Robert demonstrated his commitment to the new venture by taking a house in Buckingham Road in Aylesbury, and enrolling his son in a private boarding school in Temple Square.  He died in 1853 at the early age of 43 and is buried in the graveyard of St. Mary’s Parish Church in Aylesbury.  Possibly realising he was terminally ill, before his death Robert Nixon had leased the Aylesbury business to David Evans, the tenant of Tring Mill who immediately extended the premises, adding 70 new power looms to allow greatly increased production, and engaging James Hobday from Birmingham as Manager.  Later the operation was expanded again with his purchase of Aylesbury’s old parish mill for the sum of £600, the money being used by the town authorities to buy a public recreation ground.

James Hobday

The mill at Aylesbury was always essentially a weaving mill, and the necessary material was supplied from Tring.  The thrown silk was delivered in skeins and was rewound onto reels, followed by a second and more careful winding, then transfer to the weaver’s quills.  The finest silk came from the use of hand-looms, as it left the machine as perfect.  In contrast a little later on, when power-looms were introduced, a finishing process of hot pressing was added.

The other operation performed at Aylesbury was the difficult process of producing patterns in the fabric, either by the introduction of silk of various colours; by a different arrangement of threads; or by using silk of differing substances.  (This very complicated procedure was greatly simplified by a machine invented by the Frenchman, Jacquard.)  The designer was a skilled operative for, as well as thinking up the pattern, he was required to undertake the painstaking task of drawing his design on paper, setting his machine (known as ‘a piano’), and inserting narrow perforated slips of cardboard into the machine to transfer the design.  This whole process remained largely a mystery to the rest of the workforce.

Cottage industry - silk weaving at home.

In the meantime, Richard Moscrop had moved a short away off to Whitchurch where he made his home and established a silk-weaving operation and drapery business.  He was joined by a host of his relations, including his brother and his mother, described as ‘the matriarch of the family’.  Among his selected sites were Leppers Yard where 30 females worked, and a few cottages for the production of ribbon silk, an operation ideally suited to women as a ribbon-loom was smaller in both size and weight.  Later, a new factory was erected and fitted with machines, looms, warehouses, and employees’ houses.  This area in the south end of the village became known as ‘Little Bolton’ after Richard Moscrop’s native town, and he was affectionately known to workers and villagers as ‘Old Mossy’.  The Moscrop family provided much-needed employment for Whitchurch and for nearby Waddesdon, where a similar but smaller offshoot branch was opened.  Women worked hand-looms in a building in the centre of the village, in a road still called Silk Street.  None of the precious silk ever went to waste, as any remnants from the skeins were saved and used as stuffing for upholstery.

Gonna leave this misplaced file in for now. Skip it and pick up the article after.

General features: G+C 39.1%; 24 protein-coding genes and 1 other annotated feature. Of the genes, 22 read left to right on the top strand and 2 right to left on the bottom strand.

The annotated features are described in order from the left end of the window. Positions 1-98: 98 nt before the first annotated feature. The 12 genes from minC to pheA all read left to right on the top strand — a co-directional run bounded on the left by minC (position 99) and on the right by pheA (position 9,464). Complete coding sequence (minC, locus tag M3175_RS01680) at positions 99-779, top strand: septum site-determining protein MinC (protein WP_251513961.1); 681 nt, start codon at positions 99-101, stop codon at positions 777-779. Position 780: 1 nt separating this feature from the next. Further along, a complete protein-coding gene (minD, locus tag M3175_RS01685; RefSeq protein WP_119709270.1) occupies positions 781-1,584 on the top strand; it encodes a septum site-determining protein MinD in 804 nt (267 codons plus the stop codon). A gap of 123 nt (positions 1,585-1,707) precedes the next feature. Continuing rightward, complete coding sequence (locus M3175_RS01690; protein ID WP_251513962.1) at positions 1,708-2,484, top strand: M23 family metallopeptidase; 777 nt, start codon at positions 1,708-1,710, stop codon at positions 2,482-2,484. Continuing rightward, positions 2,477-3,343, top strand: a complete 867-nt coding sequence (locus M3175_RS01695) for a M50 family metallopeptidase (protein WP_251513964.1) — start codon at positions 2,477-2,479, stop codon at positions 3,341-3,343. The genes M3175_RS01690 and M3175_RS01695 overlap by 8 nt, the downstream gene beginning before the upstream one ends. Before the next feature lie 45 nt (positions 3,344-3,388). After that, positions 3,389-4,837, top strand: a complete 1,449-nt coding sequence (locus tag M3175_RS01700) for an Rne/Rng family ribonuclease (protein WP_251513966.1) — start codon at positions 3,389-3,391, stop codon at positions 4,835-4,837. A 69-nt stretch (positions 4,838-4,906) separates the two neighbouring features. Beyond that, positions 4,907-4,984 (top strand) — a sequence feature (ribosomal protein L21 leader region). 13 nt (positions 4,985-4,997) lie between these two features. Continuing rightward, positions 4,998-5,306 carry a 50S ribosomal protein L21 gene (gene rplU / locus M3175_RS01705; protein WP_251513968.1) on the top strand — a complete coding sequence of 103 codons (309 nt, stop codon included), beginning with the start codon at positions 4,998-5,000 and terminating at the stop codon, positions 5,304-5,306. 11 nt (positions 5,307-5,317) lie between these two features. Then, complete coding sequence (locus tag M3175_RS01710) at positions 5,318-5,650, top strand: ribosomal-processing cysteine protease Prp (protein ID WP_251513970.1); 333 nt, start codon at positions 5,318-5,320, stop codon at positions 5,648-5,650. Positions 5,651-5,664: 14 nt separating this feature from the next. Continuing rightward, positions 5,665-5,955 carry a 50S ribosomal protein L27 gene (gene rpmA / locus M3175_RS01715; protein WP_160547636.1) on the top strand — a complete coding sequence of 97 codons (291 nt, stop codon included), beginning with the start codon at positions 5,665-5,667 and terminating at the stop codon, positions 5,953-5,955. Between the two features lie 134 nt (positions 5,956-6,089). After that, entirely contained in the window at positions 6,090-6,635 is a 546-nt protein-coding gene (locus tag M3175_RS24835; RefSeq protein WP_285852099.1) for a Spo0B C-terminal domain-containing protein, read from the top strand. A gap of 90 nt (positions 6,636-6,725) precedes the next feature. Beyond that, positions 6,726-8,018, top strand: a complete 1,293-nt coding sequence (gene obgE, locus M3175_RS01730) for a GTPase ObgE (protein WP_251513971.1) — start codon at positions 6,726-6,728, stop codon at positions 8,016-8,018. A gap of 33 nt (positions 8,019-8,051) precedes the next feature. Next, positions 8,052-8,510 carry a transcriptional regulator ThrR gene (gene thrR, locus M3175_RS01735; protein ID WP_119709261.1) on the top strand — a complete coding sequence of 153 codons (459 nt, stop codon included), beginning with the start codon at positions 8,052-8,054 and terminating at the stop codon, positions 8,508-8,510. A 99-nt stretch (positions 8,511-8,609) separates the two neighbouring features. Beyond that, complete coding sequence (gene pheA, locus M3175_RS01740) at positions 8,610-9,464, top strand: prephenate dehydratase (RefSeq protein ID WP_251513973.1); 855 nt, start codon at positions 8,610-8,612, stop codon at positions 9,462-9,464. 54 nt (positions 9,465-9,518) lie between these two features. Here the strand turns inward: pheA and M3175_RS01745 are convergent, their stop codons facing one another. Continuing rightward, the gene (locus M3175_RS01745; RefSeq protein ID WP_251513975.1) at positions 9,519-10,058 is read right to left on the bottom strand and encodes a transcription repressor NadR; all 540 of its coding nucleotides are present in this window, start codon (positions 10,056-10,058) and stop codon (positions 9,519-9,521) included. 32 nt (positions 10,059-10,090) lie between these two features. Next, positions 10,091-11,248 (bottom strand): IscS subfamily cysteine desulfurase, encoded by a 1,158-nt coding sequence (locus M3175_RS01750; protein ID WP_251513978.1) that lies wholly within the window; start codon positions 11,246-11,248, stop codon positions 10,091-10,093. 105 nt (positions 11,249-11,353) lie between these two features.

After the death of the founder of the business, the manufacture of silk in the villages of both Whitchurch and Waddesdon ceased, and the Moscrop family made their living in other ways, one brother becoming manager of the Co-op stores. It is likely that this source of revenue for these rural communities was missed, especially by the women who were fast-forgetting their old skill of lace-making.

The mill at Aylesbury carried on until 1887, when the following auction sale notice appeared in The Bucks Herald:


Well-situated Freehold Manufactory, residence, and 26 houses and cottages.
The extensive manufactory recently used as a silk mill, in an area of 7,448 sq.ft. with numerous offices attached.
Boiler house, engine house containing a 14-hp steam engine with lofty shaft.
Brick-built and slated 8-roomed manager’s house attached, with extensive warehouses at rear.
12 cottages also adjoining, and a large garden, the whole covering an area of nearly an acre.
4 newly-built houses with stone bay windows.
2 brick-built and slated houses, with gardens and frontage to the Oxford Road.
8 recently-erected roomy cottages in Mount Street.

All classes of silk goods were produced at the mills in Bucks, mostly leaving the factories in a finished state ready for the counters of the silk mercers.  It is said that some articles manufactured at Aylesbury were exported to Paris, re-imported to London, and then sold as ‘superior French goods’.  Silk items from Aylesbury were considered fine enough to exhibit at the Crystal Palace Exhibition of 1851 and, reputedly, even found their way into Queen Victoria’s wardrobe.

Examples of silk from the Aylesbury silk factory
Bucks Country Museum, Aylesbury

Bobbin Shuttles

Bucks County Museum, Aylesbury



The Mill House

The Mill House when occupied by Walter Thomas and his family c.1890s

Like all old buildings, over the years the Mill House has seen its share of wear and tear.  However it has survived neglect, a serious fire in the 1970s, and subsequent vandalism to remain a square and attractive example of late-Georgian rural architecture.  Reputedly built in 1812, it is constructed of single-skin pinkish-red local brick covered by a slate roof.  A transom bar around the outside of the house, just below the level of the first-floor sash windows, originally supported the cladding of terracotta fish-scale tiles, some of which can still be seen at the rear of the property.  (On the right-hand side of the entrance to the Mill House and facing Brook Street, a second substantial double-fronted property of a similar date accommodated other senior staff members.)

The Mill House today.